- If you’re of the more budget-friendly hosteling persuasion, it’s nowadays possible to pre-book beds. Hostelworld.com is a great site to make hostel reservations in many countries around the world. Remember though, hostels are still a fluid kind of entity. Things can get weird with your reservations very quickly (ie, in the middle of the night). Call-ahead to to avoid any unpleasant surprises when you arrive.
Getting accommodations on the road
The obvious benefit of getting your accommodations while you’re traveling is the freedom it gives. You can choose your bed based on first-hand observations rather than online research, while absolving yourself of any binding confirmations in places you can’t get to or no longer want to go.
Of course, this comes with the downside of actually having to find a place to sleep when you arrive.
So how do you do it? Well, there’s a few methods:
Walk up and book
This method involves the biggest risk but can have a big payoff. The risk, being shut out or paying way too much, is extremely high. And no one wants to turned away back to the street with your gear in tow. Rack rates (the walk-in price) at hotels can also be discouragingly high. The payoff is that you get a spot at a place exactly where you want and without having wasted any time booking a room before got there.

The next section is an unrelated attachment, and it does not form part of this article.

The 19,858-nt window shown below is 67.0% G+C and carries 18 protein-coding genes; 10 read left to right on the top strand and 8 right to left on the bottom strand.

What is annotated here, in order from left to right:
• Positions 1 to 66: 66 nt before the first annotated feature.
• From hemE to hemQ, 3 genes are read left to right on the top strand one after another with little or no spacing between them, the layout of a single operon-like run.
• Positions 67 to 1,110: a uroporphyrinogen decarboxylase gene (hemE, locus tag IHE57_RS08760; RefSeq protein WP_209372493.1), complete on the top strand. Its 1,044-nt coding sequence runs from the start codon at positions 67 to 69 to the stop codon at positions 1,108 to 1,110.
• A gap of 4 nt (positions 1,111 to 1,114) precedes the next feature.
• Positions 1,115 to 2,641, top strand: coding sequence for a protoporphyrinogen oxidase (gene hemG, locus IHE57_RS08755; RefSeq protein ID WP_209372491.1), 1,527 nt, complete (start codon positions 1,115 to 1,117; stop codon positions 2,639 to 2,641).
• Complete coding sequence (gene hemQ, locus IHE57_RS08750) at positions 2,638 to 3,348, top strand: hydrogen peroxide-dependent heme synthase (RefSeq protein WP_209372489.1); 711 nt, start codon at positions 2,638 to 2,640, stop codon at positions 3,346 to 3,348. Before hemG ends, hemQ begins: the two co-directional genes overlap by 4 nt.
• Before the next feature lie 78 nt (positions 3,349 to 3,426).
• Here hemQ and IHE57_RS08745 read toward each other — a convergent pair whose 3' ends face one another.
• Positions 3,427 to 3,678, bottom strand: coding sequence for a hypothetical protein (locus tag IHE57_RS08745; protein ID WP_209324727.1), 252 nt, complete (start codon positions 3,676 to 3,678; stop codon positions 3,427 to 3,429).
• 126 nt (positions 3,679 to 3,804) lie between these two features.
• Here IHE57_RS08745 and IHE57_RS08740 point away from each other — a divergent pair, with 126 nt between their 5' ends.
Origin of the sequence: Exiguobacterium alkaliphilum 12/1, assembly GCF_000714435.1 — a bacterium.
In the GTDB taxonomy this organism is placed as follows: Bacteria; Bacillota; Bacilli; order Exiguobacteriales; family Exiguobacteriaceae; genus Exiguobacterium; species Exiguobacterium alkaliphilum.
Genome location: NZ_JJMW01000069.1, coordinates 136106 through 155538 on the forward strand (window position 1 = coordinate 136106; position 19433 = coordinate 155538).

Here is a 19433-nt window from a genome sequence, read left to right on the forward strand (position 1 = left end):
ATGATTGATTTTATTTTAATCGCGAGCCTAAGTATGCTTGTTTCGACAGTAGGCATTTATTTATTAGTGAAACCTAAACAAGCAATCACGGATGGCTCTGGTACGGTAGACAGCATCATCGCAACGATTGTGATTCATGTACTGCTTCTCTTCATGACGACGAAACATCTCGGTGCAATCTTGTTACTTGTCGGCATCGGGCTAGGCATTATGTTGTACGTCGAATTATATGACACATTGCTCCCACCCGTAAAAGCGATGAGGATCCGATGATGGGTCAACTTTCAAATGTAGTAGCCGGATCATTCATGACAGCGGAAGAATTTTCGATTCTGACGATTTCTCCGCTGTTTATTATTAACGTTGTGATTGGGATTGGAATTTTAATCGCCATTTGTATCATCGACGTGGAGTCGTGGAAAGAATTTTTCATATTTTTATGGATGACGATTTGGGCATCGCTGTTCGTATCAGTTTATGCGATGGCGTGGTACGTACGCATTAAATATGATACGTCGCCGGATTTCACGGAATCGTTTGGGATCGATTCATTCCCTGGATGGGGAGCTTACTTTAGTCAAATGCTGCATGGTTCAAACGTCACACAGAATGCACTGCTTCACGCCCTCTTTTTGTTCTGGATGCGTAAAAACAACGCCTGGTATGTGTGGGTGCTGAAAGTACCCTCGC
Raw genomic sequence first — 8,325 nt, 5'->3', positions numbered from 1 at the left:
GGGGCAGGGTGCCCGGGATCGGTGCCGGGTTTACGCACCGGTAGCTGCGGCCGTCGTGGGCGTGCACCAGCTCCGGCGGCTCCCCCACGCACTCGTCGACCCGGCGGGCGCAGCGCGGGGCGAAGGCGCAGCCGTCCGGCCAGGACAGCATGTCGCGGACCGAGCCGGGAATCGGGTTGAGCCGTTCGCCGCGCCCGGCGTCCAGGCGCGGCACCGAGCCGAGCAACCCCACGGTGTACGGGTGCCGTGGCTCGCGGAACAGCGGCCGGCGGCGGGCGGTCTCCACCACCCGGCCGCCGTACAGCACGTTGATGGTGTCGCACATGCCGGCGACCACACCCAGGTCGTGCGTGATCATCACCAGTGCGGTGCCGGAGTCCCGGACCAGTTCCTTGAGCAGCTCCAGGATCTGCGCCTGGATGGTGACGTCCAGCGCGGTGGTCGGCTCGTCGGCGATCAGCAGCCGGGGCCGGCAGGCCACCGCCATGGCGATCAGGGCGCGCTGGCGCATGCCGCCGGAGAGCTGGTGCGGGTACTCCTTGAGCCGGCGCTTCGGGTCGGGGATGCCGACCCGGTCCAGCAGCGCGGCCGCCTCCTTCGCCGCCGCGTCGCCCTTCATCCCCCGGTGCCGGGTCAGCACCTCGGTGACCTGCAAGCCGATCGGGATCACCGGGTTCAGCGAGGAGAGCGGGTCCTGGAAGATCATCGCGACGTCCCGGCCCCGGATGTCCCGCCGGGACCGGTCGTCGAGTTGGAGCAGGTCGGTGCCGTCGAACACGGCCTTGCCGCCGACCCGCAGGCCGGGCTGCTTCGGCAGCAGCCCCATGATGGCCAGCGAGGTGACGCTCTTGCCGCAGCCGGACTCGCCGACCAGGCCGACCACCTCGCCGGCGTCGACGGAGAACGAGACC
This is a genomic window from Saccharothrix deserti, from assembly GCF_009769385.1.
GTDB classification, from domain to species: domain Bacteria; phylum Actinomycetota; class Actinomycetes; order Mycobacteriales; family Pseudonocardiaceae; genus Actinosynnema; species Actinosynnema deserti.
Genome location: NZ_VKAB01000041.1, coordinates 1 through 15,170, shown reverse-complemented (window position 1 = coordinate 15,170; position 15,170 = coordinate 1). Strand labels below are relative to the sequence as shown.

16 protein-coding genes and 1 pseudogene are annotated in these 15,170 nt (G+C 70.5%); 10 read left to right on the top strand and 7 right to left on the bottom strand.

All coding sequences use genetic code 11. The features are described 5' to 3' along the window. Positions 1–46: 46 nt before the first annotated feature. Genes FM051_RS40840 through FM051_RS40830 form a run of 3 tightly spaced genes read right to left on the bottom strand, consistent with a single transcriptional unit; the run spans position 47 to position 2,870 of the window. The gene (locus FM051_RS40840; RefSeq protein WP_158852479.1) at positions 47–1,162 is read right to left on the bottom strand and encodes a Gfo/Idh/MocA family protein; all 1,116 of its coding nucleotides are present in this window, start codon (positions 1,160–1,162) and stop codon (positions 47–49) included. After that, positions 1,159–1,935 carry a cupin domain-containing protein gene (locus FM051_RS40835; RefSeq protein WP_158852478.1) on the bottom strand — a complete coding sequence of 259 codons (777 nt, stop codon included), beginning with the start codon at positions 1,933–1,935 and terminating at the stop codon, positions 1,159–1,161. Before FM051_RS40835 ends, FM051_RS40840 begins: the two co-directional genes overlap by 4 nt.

A better method is to call the hotel, either when or before you arrive. This will remove the dreaded turn-away in the hotel or hostel lobby. You do run risks of limited availability so if you’re going with this method, it’s a good idea to call in and reserve as soon as you know you’re going to a certain place. Because if there’s an event going on a room can be close to impossible to get. Get a phone card at the airport or travel with an international cell-phone.
Lastly, there’s the option of booking online. This is a risky (see above) but convenient option. When booking online on the road make sure you’re doing it from a respectable internet connection: a hotel business center, corporate franchise (like FedEx) or a friend’s house. Random internet cafés while convenient are often highly susceptible to identity theft. Foxnomad has a great article on how to keep you accounts safe at foreign internet cafés. The key points, make sure to delete the history and any cookies (personal info the browser saves automatically) and sign out of every sensitive site you log into.
It’s our opinion that the best method of when and how to book your accommodations is to do a happy combination of both pre-and post-departure methods.
Book rooms for the first 2 or 3 nights in each destination so you can acclimate to the new city.
This will give you the opportunity to move to a spot that’s hopefully better-located at a cheaper price than you thought was possible before you arrived.